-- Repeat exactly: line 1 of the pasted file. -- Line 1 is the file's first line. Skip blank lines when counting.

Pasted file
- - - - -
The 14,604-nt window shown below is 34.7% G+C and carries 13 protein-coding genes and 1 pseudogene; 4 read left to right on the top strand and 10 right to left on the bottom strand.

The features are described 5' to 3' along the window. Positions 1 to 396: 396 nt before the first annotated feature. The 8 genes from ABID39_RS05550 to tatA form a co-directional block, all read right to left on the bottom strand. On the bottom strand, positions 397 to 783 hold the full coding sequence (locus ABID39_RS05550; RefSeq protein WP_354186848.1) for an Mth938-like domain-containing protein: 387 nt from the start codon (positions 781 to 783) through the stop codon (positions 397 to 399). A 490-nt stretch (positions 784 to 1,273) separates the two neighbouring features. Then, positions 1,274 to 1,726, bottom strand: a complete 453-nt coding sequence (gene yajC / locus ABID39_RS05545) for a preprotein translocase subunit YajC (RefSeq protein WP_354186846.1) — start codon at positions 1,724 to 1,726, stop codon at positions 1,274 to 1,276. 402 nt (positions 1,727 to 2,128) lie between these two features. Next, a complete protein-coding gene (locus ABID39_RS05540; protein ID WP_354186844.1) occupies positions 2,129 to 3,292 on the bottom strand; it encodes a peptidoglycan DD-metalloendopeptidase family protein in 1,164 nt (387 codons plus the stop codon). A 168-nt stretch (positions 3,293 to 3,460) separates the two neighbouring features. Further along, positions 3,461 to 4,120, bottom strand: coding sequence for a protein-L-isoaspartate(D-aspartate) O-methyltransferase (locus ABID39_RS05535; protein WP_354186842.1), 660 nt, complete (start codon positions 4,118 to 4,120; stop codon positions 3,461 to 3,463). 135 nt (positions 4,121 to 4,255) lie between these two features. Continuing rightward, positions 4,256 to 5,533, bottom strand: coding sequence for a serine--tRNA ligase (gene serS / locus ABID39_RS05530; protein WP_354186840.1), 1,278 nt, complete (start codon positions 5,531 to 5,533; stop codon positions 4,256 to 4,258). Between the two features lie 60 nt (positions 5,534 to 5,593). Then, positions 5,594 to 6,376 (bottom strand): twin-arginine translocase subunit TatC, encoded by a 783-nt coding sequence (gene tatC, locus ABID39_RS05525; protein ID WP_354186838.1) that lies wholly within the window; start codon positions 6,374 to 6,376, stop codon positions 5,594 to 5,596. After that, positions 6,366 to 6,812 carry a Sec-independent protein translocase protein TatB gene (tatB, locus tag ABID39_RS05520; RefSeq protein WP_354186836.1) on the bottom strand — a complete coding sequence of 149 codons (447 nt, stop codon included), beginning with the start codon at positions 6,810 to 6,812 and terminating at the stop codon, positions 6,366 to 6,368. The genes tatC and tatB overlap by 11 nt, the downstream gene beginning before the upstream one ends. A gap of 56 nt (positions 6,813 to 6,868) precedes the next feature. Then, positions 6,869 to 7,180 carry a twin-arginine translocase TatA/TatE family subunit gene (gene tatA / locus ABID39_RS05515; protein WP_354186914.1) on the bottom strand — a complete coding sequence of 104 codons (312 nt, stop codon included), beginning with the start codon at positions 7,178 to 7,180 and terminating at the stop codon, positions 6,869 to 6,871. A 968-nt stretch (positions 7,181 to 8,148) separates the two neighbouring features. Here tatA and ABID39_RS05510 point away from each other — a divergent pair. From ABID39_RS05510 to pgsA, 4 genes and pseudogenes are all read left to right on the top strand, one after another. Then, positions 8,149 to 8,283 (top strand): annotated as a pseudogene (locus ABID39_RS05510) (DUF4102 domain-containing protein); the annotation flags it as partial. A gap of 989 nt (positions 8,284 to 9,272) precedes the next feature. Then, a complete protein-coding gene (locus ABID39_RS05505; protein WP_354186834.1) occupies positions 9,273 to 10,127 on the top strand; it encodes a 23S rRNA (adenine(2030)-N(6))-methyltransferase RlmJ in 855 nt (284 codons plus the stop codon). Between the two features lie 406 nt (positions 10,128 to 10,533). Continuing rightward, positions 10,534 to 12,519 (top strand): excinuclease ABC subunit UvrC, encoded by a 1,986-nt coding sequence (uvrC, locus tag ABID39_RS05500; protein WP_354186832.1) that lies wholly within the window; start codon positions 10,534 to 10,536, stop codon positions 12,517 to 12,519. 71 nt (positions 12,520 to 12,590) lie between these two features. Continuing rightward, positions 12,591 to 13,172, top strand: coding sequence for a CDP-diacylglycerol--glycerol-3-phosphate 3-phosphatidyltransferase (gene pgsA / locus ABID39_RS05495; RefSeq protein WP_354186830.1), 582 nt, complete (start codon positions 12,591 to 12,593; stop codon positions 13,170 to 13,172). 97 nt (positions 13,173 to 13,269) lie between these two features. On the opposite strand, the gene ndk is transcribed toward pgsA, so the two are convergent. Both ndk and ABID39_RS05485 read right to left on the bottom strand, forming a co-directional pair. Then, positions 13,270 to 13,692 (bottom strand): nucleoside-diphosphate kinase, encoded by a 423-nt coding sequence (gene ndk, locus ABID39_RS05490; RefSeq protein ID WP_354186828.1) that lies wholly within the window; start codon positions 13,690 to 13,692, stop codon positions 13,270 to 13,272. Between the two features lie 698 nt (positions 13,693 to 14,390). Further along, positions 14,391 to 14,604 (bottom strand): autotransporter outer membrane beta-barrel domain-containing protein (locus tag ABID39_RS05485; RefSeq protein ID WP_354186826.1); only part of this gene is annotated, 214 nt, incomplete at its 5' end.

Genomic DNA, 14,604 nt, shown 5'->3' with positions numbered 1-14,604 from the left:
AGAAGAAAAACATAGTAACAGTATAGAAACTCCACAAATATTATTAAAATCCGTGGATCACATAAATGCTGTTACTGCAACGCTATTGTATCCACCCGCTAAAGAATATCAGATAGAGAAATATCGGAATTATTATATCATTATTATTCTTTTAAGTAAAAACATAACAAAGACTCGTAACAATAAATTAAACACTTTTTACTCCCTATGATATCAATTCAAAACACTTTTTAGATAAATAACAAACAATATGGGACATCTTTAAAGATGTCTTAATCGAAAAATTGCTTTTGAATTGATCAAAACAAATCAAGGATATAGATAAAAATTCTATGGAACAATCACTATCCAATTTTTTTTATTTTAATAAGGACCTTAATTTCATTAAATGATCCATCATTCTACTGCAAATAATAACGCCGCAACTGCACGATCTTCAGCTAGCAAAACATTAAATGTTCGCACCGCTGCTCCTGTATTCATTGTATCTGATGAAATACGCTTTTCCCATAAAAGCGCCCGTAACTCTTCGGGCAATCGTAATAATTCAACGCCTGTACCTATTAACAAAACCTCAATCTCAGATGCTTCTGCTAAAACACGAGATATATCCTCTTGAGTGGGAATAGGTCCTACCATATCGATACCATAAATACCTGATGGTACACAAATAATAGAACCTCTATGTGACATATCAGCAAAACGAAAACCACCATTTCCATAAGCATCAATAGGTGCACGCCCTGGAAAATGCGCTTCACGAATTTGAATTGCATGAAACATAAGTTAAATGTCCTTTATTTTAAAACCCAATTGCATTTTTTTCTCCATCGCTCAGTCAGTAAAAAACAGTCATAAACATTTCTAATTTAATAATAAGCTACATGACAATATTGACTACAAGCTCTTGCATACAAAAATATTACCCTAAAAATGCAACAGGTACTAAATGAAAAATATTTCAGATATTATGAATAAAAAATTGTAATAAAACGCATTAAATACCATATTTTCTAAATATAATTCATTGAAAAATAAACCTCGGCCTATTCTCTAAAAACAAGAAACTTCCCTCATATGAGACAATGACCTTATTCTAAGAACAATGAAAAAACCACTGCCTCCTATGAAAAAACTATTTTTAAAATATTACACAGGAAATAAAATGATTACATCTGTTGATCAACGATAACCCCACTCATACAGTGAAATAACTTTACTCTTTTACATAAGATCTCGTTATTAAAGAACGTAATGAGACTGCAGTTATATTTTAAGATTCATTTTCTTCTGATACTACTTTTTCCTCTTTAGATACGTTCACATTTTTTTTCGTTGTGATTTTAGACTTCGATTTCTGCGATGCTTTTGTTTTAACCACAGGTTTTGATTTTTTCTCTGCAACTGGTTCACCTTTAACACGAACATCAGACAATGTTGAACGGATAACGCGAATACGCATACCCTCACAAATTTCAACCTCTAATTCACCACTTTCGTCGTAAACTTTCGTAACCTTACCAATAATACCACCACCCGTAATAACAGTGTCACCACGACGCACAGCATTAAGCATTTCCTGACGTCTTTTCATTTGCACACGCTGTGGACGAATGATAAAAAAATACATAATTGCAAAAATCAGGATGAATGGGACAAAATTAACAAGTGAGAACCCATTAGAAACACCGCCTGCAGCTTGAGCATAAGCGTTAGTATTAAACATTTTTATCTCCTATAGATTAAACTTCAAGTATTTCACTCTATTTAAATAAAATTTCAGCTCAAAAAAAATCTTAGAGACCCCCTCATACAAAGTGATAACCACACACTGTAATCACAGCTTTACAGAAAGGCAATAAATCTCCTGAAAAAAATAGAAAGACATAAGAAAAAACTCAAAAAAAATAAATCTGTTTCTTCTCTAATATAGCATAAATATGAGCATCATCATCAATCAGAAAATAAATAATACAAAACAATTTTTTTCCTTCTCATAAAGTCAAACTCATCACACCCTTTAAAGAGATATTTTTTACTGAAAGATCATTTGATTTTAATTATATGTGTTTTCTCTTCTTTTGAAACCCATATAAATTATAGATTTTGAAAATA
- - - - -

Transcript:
The 14,604-nt window shown below is 34.7% G+C and carries 13 protein-coding genes and 1 pseudogene; 4 read left to right on the top strand and 10 right to left on the bottom strand.